Authors tell you what inspired their work

Beryl Singleton Bissell, Author of "Scent of God"

As a child, my favorite pastime was sitting under the Ping-Pong table, over which I'd draped a cloth tent, reading. When puberty hit, I sequestered myself in my room, preferring to read about others' lives rather than living my own. Entering a cloister when I was 18 put a real crimp in my reading activities. Our reading was limited to lives of the saints and books on prayer or asceticism. The monastery library, however, held an astounding collection of Stoddard's Lectures. I read the entire series, traveling round the world with Stoddard on early 20th century journeys. When I left the monastery I crashed the local library and seized every book the staff recommended.

I didn't realize that I also loved to write until I returned to college as a single parent and my English 101 professor told me I was a writer. It was around this time that I also overheard my teenage son tell a confidant that he thought he was damned. Why? He was a child of sin, he said. His mother had been a nun and his father a priest.

The story behind the love his father and I shared was complex and harrowing, passionate and tender. I needed to tell my son this story and the best way I knew to tell it was to write it. During a class in memoir writing taught by award-winning author Alison McGhee, I began recounting the story of the search for God that led me into a cloister at the age of 18 and of the events that bound his father and me together fifteen years later. As I wrote, I realized that hidden deep within me was the same doubt my son had expressed: was his father's death from cancer when my son was still a toddler, and the sufferings that followed, punishment for our having left religious life? And so, more than just a love story I'd intended to write for my children, my memoir became a spiritual journey through a landscape of guilt and doubt, love and transformation. The following year, a chapter I wrote in that class won The Loft/Jerome national creative nonfiction competition. This award included the opportunity to work for a month with acclaimed essayist Scott Russell Sanders. During the next three years I worked to flesh out this story which grew to a mighty 700 plus pages. It was so huge I was no longer sure what story I was telling. It needed cutting -- drastically. A Minnesota State Arts Board Grant in 2000 came to my rescue, giving me the funds to hire Brigitte Frase, author, book critic, and editor who wielded a great pair of mental scissors with a strong hand.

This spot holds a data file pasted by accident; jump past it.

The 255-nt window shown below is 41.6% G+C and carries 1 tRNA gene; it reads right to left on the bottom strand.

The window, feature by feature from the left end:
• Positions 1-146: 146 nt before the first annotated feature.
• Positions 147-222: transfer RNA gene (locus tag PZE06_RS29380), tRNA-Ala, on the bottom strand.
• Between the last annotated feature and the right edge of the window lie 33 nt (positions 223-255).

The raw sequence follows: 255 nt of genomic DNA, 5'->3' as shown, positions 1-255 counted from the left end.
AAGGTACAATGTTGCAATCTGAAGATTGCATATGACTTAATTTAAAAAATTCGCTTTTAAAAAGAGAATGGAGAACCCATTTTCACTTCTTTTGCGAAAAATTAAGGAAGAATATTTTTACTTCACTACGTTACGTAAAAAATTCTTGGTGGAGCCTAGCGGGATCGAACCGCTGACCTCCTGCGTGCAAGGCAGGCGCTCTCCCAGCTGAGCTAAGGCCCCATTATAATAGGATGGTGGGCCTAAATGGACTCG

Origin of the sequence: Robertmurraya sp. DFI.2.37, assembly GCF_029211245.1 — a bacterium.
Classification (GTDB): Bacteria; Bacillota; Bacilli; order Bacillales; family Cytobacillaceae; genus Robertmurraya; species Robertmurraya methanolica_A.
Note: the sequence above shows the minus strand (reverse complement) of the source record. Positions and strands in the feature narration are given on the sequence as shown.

The following year, certain the manuscript was ready, I sent it off to an agent. She sent it back. I had a great story and the skill to write it, she said, but I hadn't told it yet. She went on to inform me that my memoir was personal but not intimate, and that I had touched on huge issues but had not dealt with them. She was right of course. I'd read too much not to know what separated great writing from less than memorable writing but by that time I was tired of writing and rewriting my story. I put the manuscript away and voraciously read the great memoirs: Russell Baker's Growing Up; Jill Ker Conway's The Road from Coorain; West with the Night by Beryl Markham; Vivian Gornick's Fierce Attachments, and the like. Two years later I took another look at the manuscript, knew what I needed to do, and began the long and painful rewrite to reveal the truth hidden beneath the story's events.

In 2005 I sent it out again. This time the first agent to see it loved it and sold it within a week to Counterpoint NY, a highly respected literary publisher of edgy books who made this memoir, The Scent of God, their lead title for Spring 2006. The Scent of God was named a Book Sense Notable for April 2006, the month it was released, and later that year the Minneapolis Star Tribune, the largest newspaper in a state that grows authors as prolifically as it raises crops, named me "Best of 2006 Minnesota Authors." In April 2007 The Scent of God was released in paperback by Counterpoint Press.

From book lover to published author, books sustained and nourished and taught me. Who knows where your love of books might take you. Like me, you might find yourself knocked-off-your-feet-surprised by what can happen.

Learn more about Beryl Singleton Bissell by visiting her website.

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Comments from our users:

Saturday March 29th 2008, 2:01 PM
Comment by: colin M.
I particularly liked the comment "personal but not intimate."
The very phrase I was looking for (but did not find) when asked to critique a memoir a few years ago.
Saturday March 29th 2008, 10:11 PM
Comment by: Karen June M.
While reading this wonderful article, I thought of an illustration that relates to this author’s journey…

In addition to writing, I teach private voice lessons. Voice instruction includes teaching the students to use their diaphragm to control the air stream, and then using rib cage expansion—which is integral to breathing—as the mainstay of support.

I then advise each student to relax the muscles surrounding the rib cage. They often look at me dumbfounded because they believe themselves to be relaxed. Nevertheless, after several prompts from me, they discover just how much tension exists. There are always surprised responses as they feel their abdomens, chests, and shoulders unlax.

I see this carry into all aspects of our lives. Often, we become so comfortable with tension that we genuinely do not realize what is being restricted or held back. Hence, true intimacy, freedom, and flow is very possibly just behind our ability to let go.
Monday March 31st 2008, 11:51 PM
Comment by: clare S.
I enjoyed Beryl Singleton Bissell's book so much and it is a great joy to read about the "back story." This wonderful memoir is a story that will remain with me always.

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